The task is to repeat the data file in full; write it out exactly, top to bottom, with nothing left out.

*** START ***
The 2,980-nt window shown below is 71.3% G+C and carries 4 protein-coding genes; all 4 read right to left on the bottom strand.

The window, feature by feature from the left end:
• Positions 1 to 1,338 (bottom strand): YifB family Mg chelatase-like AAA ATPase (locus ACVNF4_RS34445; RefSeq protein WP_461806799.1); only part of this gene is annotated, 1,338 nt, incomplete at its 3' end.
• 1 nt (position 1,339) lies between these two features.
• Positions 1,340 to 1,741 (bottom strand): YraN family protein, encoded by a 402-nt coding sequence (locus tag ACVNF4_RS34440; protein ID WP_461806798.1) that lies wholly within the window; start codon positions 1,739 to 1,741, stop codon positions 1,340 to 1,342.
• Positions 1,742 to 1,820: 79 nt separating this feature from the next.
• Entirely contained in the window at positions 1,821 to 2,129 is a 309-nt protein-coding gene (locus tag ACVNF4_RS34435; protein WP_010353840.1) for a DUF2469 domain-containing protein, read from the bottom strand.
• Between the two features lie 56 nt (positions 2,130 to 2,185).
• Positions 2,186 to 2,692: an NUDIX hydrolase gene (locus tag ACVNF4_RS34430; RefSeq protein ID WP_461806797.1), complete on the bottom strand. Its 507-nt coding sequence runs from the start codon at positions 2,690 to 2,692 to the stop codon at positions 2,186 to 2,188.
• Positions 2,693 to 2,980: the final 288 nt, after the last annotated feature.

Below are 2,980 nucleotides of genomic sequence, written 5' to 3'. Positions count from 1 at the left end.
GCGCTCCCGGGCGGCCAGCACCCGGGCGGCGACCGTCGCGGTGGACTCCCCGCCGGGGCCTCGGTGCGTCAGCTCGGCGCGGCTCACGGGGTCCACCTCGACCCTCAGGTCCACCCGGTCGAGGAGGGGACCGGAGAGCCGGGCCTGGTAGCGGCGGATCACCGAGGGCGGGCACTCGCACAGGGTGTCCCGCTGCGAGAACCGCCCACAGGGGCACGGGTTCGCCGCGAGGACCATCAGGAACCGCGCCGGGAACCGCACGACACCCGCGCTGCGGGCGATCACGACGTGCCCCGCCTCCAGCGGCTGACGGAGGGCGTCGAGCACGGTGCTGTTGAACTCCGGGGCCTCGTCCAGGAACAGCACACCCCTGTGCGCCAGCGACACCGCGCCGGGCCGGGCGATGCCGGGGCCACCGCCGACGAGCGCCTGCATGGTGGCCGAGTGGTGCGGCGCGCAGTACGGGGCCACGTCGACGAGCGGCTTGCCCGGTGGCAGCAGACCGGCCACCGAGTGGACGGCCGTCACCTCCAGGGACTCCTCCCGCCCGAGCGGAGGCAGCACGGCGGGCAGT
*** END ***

The 2,980-nt window shown below is 71.3% G+C and carries 4 protein-coding genes; all 4 read right to left on the bottom strand.

The window, feature by feature from the left end:
• Positions 1 to 1,338 (bottom strand): YifB family Mg chelatase-like AAA ATPase (locus ACVNF4_RS34445; RefSeq protein WP_461806799.1); only part of this gene is annotated, 1,338 nt, incomplete at its 3' end.
• 1 nt (position 1,339) lies between these two features.
• Positions 1,340 to 1,741 (bottom strand): YraN family protein, encoded by a 402-nt coding sequence (locus tag ACVNF4_RS34440; protein ID WP_461806798.1) that lies wholly within the window; start codon positions 1,739 to 1,741, stop codon positions 1,340 to 1,342.
• Positions 1,742 to 1,820: 79 nt separating this feature from the next.
• Entirely contained in the window at positions 1,821 to 2,129 is a 309-nt protein-coding gene (locus tag ACVNF4_RS34435; protein WP_010353840.1) for a DUF2469 domain-containing protein, read from the bottom strand.
• Between the two features lie 56 nt (positions 2,130 to 2,185).
• Positions 2,186 to 2,692: an NUDIX hydrolase gene (locus tag ACVNF4_RS34430; RefSeq protein ID WP_461806797.1), complete on the bottom strand. Its 507-nt coding sequence runs from the start codon at positions 2,690 to 2,692 to the stop codon at positions 2,186 to 2,188.
• Positions 2,693 to 2,980: the final 288 nt, after the last annotated feature.

Below are 2,980 nucleotides of genomic sequence, written 5' to 3'. Positions count from 1 at the left end.
GCGCTCCCGGGCGGCCAGCACCCGGGCGGCGACCGTCGCGGTGGACTCCCCGCCGGGGCCTCGGTGCGTCAGCTCGGCGCGGCTCACGGGGTCCACCTCGACCCTCAGGTCCACCCGGTCGAGGAGGGGACCGGAGAGCCGGGCCTGGTAGCGGCGGATCACCGAGGGCGGGCACTCGCACAGGGTGTCCCGCTGCGAGAACCGCCCACAGGGGCACGGGTTCGCCGCGAGGACCATCAGGAACCGCGCCGGGAACCGCACGACACCCGCGCTGCGGGCGATCACGACGTGCCCCGCCTCCAGCGGCTGACGGAGGGCGTCGAGCACGGTGCTGTTGAACTCCGGGGCCTCGTCCAGGAACAGCACACCCCTGTGCGCCAGCGACACCGCGCCGGGCCGGGCGATGCCGGGGCCACCGCCGACGAGCGCCTGCATGGTGGCCGAGTGGTGCGGCGCGCAGTACGGGGCCACGTCGACGAGCGGCTTGCCCGGTGGCAGCAGACCGGCCACCGAGTGGACGGCCGTCACCTCCAGGGACTCCTCCCGCCCGAGCGGAGGCAGCACGGCGGGCAGT